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Received the J&J vaccine? 'Don't panic' says doctor

FILE - In this Thursday, April 8, 2021 file photo, the Johnson & Johnson COVID-19 vaccine sits on a table at a pop up vaccinations site the Albanian Islamic Cultural Center, in the Staten Island borough of New York. The U.S. is recommending a “pause” in administration of the single-dose Johnson & Johnson COVID-19 vaccine to investigate reports of potentially dangerous blood clots. (AP Photo/Mary Altaffer, File)

WASHINGTON (SBG) - The Centers for Disease Control and Prevention and the Food and Drug Administration both recommended pausing the distribution of the Johnson and Johnson vaccine after six patients experienced rare blood clots after receiving the shot. The Johnson and Johnson vaccine has been administered to nearly 7 million Americans but is being paused out of an abundance of caution as investigations are made in the connection between the vaccine and the blood clots.

“There has been some speculation that the root of the cause may be the body's immune response to the vaccine, etc. The bottom line though is we really don't know at this point, there are a lot more questions than we actually have answers to,” said Dr. Jen Caudle to The National Desk’s Jan Jeffcoat. “One of the things that the CDC will be doing today is actually looking at the data sort of going through trying to figure out if there are any commonalities, common denominators, etc.”

The Johnson and Johnson vaccine is different from the Pfizer and Moderna vaccines, the other two approved vaccines in the U.S. Pfizer and Moderna are both mRNA vaccines, while the Johnson and Johnson vaccine is a viral vector vaccine, according to Dr. Caudle.

“It uses a viral virus vector to deliver instructions to cells,” said Dr. Caudle. “That's sort of a very top-line description but suffice to say that Pfizer and Moderna do use sort of different mechanics than the Johnson and Johnson vaccine, and that's what's important to understand.”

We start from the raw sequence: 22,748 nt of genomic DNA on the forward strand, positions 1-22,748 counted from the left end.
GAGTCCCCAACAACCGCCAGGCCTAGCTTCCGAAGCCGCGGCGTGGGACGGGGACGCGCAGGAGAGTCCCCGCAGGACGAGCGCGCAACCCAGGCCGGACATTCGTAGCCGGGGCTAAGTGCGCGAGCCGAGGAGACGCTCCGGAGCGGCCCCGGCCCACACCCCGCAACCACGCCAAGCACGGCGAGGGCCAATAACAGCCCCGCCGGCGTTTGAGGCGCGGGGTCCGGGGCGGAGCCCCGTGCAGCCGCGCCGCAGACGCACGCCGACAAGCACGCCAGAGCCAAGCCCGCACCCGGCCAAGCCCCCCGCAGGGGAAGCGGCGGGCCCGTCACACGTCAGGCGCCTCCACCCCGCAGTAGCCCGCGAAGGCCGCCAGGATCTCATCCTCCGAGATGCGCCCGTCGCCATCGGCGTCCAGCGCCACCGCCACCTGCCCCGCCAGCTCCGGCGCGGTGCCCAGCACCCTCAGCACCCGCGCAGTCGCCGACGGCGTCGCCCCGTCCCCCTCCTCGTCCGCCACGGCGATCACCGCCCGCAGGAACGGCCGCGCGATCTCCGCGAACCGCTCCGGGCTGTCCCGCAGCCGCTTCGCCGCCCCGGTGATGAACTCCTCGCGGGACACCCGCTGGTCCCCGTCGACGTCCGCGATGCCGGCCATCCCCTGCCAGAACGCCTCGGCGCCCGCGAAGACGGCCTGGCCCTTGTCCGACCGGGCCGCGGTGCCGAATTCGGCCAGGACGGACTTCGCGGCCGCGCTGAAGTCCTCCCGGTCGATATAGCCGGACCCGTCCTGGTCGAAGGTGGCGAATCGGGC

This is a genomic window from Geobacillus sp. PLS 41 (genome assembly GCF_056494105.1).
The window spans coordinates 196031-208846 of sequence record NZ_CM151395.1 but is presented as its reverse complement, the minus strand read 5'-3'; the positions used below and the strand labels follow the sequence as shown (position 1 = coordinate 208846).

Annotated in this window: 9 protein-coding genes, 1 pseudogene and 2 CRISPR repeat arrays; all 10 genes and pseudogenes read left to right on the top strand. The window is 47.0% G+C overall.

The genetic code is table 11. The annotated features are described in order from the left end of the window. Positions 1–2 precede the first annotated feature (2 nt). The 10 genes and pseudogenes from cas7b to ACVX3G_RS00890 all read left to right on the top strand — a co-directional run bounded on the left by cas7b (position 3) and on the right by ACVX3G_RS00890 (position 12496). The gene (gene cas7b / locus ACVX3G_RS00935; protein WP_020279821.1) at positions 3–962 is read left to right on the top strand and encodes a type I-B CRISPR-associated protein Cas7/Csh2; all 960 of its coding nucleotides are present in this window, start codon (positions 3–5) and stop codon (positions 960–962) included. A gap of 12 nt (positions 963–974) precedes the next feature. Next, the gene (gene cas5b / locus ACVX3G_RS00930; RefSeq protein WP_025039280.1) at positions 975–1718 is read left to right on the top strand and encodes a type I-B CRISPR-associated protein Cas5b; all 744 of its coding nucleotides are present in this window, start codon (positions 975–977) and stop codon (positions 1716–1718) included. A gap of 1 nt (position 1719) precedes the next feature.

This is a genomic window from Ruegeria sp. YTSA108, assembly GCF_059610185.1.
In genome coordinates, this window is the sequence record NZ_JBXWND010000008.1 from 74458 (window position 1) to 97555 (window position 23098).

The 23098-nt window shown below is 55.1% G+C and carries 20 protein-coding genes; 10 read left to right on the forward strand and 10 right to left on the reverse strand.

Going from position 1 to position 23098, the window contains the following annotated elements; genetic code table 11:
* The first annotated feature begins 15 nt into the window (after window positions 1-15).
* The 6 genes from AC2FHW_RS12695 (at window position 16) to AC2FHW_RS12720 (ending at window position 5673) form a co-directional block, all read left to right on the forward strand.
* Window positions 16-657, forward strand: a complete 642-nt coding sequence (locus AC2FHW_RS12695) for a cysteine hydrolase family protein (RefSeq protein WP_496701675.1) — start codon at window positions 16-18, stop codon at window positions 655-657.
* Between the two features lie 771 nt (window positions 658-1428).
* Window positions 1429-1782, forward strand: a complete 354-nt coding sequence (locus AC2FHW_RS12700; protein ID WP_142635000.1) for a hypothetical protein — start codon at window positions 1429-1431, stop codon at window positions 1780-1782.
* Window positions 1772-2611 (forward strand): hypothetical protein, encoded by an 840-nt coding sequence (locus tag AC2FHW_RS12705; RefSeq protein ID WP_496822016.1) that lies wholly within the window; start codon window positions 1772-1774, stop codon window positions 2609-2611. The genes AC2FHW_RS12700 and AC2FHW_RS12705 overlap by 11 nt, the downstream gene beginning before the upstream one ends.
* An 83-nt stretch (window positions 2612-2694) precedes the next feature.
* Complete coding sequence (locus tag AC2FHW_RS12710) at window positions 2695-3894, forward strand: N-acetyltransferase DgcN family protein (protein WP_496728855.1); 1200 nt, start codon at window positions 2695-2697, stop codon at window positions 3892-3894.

The “rare and severe” blood clots seen in the six patients are different from typical blood clots that can be treated with blood-thinning medication. The CDC and FDA’s decision was partly in order to make health care providers aware of the potential complication.

“The idea is that this is a cerebral venous sinus thrombosis,” said Dr. Caudle. “What this means is it's a complicated way of saying that we can't treat this blood clot the same way we do others, with blood thinners, etc. It's important for doctors and healthcare providers to know, it's important for us to be on the lookout for this for if a person comes in with signs or symptoms that may concern us.”

If you’re one of the nearly 7 million Americans who have received the Johnson and Johnson shot, Dr. Caudle says the first thing to do is to not panic.

“Panic doesn't usually help many things,” said Dr. Caudle. “Symptoms in particular that have been highlighted with regards to this particular type of blood clot would be things like headache that's unusual, not the type of headache that you get as a result of getting the COVID vaccine ... something unusual, different, severe. abdominal pain, leg pain, shortness of breath, any neurological symptoms as well. But the bottom line is, if something doesn't seem right or doesn’t feel right, make sure you're seeking medical care.”